Good coffee, food and drink is close at hand, along with a diversity of retail offerings, a couple of cinemas and the Civic Theatre. But unlike other harbour cities of scale – even Wellington - there is no generous public waterfront access to seaviews, few leafy city squares, limited places to sit without having to buy something, little in the way of museums or heritage displays, and few churches.

Auckland is not a godless city, although it exhibits unchristian disregard for the needs of its impoverished citizens and the cultural aspirations of its indigenous population, and it lacks the tolerant public and civic community spirit evident in many cities without Auckland’s natural beauty.

Unless this attitude changes along with land development patterns typical of the last few decades, Auckland’s potential as a destination for its citizens and for visitors, and as a social wealth generator for New Zealand will be frustrated.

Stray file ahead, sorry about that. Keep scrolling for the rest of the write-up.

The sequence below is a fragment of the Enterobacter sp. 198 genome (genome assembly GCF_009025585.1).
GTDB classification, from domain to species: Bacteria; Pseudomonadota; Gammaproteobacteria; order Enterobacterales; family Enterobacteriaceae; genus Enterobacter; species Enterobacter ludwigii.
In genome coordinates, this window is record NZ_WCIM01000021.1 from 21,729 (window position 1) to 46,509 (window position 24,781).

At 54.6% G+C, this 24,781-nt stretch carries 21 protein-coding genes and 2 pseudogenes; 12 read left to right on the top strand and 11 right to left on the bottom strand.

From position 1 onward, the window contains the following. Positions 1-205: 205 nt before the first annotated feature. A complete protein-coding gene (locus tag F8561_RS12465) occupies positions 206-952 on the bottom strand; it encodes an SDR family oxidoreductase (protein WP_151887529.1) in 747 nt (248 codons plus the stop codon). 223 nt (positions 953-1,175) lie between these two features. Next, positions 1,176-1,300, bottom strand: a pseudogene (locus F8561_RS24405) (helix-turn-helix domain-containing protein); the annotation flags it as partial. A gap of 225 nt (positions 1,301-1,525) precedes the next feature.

The poverty of public spirit in Auckland planning began in 1840 when Hobson ripped off local Maori buying 3500 acres of prime waterfront land for 273 pounds to build Auckland. In six months Hobson’s agents had auctioned 44 acres to property developers raising 24,000 pounds to build roads for New Zealand’s first capital city.